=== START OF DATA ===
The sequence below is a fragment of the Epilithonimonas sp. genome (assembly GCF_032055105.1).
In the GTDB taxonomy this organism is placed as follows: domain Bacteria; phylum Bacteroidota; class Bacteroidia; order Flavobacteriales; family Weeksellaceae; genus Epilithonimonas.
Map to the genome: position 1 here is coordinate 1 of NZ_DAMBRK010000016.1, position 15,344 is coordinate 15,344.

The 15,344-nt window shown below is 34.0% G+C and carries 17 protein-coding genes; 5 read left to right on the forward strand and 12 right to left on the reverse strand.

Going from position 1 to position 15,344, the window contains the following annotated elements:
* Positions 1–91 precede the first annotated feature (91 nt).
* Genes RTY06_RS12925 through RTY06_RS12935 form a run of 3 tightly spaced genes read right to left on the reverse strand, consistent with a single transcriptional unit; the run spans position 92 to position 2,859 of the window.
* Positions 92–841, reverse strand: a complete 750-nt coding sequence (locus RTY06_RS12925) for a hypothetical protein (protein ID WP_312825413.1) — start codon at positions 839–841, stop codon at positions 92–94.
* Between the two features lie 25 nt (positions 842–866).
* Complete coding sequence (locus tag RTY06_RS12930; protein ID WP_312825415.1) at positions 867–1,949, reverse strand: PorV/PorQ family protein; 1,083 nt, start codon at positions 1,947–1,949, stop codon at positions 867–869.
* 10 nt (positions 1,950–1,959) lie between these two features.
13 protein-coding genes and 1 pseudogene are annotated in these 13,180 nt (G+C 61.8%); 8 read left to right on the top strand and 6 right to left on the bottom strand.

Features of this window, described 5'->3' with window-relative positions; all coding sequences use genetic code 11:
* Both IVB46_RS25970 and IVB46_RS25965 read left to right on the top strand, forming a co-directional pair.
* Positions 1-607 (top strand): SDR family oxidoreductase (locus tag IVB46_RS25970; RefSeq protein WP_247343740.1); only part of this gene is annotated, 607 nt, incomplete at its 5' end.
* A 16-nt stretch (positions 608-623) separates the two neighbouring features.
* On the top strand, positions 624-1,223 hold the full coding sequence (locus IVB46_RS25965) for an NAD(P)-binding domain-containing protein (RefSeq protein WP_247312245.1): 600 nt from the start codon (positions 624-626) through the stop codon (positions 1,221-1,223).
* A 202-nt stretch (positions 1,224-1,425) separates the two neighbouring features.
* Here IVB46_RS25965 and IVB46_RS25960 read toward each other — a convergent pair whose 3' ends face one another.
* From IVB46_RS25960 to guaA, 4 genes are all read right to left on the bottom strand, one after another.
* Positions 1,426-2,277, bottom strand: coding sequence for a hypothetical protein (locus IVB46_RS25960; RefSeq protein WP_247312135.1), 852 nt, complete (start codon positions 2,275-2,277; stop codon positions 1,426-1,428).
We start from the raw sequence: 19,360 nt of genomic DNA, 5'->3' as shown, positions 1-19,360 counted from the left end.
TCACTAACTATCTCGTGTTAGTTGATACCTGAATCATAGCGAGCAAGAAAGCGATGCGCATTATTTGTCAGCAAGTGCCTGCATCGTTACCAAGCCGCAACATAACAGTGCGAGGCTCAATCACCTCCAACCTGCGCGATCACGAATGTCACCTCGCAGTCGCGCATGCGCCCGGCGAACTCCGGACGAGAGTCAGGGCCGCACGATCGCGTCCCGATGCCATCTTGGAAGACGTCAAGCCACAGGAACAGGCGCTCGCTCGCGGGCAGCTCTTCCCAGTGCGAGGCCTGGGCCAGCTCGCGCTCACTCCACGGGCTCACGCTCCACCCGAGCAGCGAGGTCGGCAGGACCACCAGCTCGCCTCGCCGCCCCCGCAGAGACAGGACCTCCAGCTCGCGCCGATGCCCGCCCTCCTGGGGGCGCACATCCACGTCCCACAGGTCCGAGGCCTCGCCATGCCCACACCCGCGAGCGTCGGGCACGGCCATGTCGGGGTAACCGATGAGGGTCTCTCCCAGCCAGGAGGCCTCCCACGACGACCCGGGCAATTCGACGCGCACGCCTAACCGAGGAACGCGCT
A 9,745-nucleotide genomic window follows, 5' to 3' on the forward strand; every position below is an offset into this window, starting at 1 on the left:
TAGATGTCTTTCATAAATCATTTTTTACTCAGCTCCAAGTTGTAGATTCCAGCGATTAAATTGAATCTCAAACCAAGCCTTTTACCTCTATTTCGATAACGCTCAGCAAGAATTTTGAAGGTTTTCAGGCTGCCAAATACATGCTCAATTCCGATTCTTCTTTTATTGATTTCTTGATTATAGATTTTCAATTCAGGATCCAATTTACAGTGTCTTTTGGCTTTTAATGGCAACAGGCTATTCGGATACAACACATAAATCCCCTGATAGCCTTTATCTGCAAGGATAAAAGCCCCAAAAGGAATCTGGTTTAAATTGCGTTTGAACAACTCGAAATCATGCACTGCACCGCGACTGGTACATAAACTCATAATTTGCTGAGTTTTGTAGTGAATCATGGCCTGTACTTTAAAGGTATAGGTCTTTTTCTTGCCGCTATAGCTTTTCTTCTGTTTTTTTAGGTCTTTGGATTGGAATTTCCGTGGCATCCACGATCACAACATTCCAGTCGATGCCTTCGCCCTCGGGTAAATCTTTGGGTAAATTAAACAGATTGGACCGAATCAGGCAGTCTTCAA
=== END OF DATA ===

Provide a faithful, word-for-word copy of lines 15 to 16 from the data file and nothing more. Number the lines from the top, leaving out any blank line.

* Positions 1-607 (top strand): SDR family oxidoreductase (locus tag IVB46_RS25970; RefSeq protein WP_247343740.1); only part of this gene is annotated, 607 nt, incomplete at its 5' end.
* A 16-nt stretch (positions 608-623) separates the two neighbouring features.